The mission of the International GEOTRACES Program (www.geotraces.org), of which the U.S. chemical oceanography research community is a founding member, is "to identify processes and quantify fluxes that control the distributions of key trace elements and isotopes in the ocean, and to establish the sensitivity of these distributions to changing environmental conditions" (GEOTRACES Science Plan, 2006). In the United States, ocean chemists are currently in the process of organizing a zonal transect in the eastern tropical South Pacific (ETSP) from Peru to Tahiti as the second cruise of the U.S.GEOTRACES Program. This Pacific section includes a large area characterized by high rates of primary production and particle export in the eastern boundary associated with the Peru Upwelling, a large oxygen minimum zone that is a major global sink for fixed nitrogen, and a large hydrothermal plume arising from the East Pacific Rise. This particular section was selected as a result of open planning workshops in 2007 and 2008, with a final recommendation made by the U.S.GEOTRACES Steering Committee in 2009. It is the first part of a two-stage plan that will include a meridional section of the Pacific from Tahiti to Alaska as a subsequent expedition.
This award provides funding for management of the U.S.GEOTRACES Pacific campaign to a team of scientists from the University of Southern California, Old Dominion University, and the Woods Hole Oceanographic Institution. The three co-leaders will provide mission leadership, essential support services, and management structure for acquiring the trace elements and isotopes samples listed as core parameters in the International GEOTRACES Science Plan, plus hydrographic and nutrient data needed by participating investigators. With this support from NSF, the management team will (1) plan and coordinate the 52-day Pacific research cruise described above; (2) obtain representative samples for a wide variety of trace metals of interest using conventional CTD/rosette and GEOTRACES Sampling Systems; (3) acquire conventional JGOFS/WOCE-quality hydrographic data (CTD, transmissometer, fluorometer, oxygen sensor, etc) along with discrete samples for salinity, dissolved oxygen (to 1 uM detection limits), plant pigments, redox tracers such as ammonium and nitrite, and dissolved nutrients at micro- and nanomolar levels; (4) ensure that proper QA/QC protocols are followed and reported, as well as fulfilling all GEOTRACES Intercalibration protocols; (5) prepare and deliver all hydrographic-type data to the GEOTRACES Data Center (and US data centers); and (6) coordinate cruise communications between all participating investigators, including preparation of a hydrographic report/publication.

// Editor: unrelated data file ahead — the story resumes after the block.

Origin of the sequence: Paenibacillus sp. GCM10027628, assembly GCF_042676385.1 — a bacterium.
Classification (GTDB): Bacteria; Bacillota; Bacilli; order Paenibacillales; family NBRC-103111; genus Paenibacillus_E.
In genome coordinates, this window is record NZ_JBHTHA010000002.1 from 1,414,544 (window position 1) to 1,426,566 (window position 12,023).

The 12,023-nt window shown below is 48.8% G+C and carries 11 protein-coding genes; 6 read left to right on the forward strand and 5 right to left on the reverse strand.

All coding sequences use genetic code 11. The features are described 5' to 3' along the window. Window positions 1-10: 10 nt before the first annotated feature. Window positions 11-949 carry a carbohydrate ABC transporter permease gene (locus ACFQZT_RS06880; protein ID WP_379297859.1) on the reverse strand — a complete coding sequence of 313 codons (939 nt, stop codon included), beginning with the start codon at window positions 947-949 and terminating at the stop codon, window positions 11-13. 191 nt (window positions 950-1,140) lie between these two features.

Broader Impacts: The project is part of an international collaborative program that has forged strong partnerships in the intercalibration and implementation phases that are unprecedented in chemical oceanography. The science product of these collective missions will enhance our ability to understand how to interpret the chemical composition of the ocean, and interpret how climate change will affect ocean chemistry. Partnerships include contributions to the infrastructure of developing nations with overlapping interests in the study area, in this case Peru. There is a strong educational component to the program, with many Ph.D. students carrying out thesis research within the program.